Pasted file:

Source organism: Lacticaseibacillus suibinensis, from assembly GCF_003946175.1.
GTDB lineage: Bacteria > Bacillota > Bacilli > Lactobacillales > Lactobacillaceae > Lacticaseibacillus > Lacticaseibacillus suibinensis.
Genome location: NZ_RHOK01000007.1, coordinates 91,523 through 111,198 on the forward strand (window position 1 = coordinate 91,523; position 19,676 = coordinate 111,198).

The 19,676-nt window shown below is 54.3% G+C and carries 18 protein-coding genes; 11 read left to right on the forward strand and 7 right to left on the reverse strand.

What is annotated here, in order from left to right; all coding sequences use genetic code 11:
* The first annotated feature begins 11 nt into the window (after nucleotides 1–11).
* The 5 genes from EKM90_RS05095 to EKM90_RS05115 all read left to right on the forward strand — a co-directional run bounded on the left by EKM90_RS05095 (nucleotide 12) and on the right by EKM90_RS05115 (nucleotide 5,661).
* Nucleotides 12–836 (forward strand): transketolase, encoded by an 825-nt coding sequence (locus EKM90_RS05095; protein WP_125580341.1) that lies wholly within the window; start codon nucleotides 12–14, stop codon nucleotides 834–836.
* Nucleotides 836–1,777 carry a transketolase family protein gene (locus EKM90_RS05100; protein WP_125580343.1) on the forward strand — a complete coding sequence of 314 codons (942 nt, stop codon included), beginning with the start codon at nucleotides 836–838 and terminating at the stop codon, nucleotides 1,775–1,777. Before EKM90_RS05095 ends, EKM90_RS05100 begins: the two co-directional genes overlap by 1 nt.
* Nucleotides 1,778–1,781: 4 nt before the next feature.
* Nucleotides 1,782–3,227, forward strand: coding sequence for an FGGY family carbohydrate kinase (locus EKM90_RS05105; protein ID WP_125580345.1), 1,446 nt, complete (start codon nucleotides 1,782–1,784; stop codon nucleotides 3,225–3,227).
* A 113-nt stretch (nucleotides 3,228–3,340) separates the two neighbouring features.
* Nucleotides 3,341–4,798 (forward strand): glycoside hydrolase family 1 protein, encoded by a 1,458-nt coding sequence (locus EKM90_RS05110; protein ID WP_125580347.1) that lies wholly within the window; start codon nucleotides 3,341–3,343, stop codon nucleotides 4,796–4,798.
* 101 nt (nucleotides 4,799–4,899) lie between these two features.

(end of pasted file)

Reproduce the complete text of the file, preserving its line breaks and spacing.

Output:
Source organism: Lacticaseibacillus suibinensis, from assembly GCF_003946175.1.
GTDB lineage: Bacteria > Bacillota > Bacilli > Lactobacillales > Lactobacillaceae > Lacticaseibacillus > Lacticaseibacillus suibinensis.
Genome location: NZ_RHOK01000007.1, coordinates 91,523 through 111,198 on the forward strand (window position 1 = coordinate 91,523; position 19,676 = coordinate 111,198).

The 19,676-nt window shown below is 54.3% G+C and carries 18 protein-coding genes; 11 read left to right on the forward strand and 7 right to left on the reverse strand.

What is annotated here, in order from left to right; all coding sequences use genetic code 11:
* The first annotated feature begins 11 nt into the window (after nucleotides 1–11).
* The 5 genes from EKM90_RS05095 to EKM90_RS05115 all read left to right on the forward strand — a co-directional run bounded on the left by EKM90_RS05095 (nucleotide 12) and on the right by EKM90_RS05115 (nucleotide 5,661).
* Nucleotides 12–836 (forward strand): transketolase, encoded by an 825-nt coding sequence (locus EKM90_RS05095; protein WP_125580341.1) that lies wholly within the window; start codon nucleotides 12–14, stop codon nucleotides 834–836.
* Nucleotides 836–1,777 carry a transketolase family protein gene (locus EKM90_RS05100; protein WP_125580343.1) on the forward strand — a complete coding sequence of 314 codons (942 nt, stop codon included), beginning with the start codon at nucleotides 836–838 and terminating at the stop codon, nucleotides 1,775–1,777. Before EKM90_RS05095 ends, EKM90_RS05100 begins: the two co-directional genes overlap by 1 nt.
* Nucleotides 1,778–1,781: 4 nt before the next feature.
* Nucleotides 1,782–3,227, forward strand: coding sequence for an FGGY family carbohydrate kinase (locus EKM90_RS05105; protein ID WP_125580345.1), 1,446 nt, complete (start codon nucleotides 1,782–1,784; stop codon nucleotides 3,225–3,227).
* A 113-nt stretch (nucleotides 3,228–3,340) separates the two neighbouring features.
* Nucleotides 3,341–4,798 (forward strand): glycoside hydrolase family 1 protein, encoded by a 1,458-nt coding sequence (locus EKM90_RS05110; protein ID WP_125580347.1) that lies wholly within the window; start codon nucleotides 3,341–3,343, stop codon nucleotides 4,796–4,798.
* 101 nt (nucleotides 4,799–4,899) lie between these two features.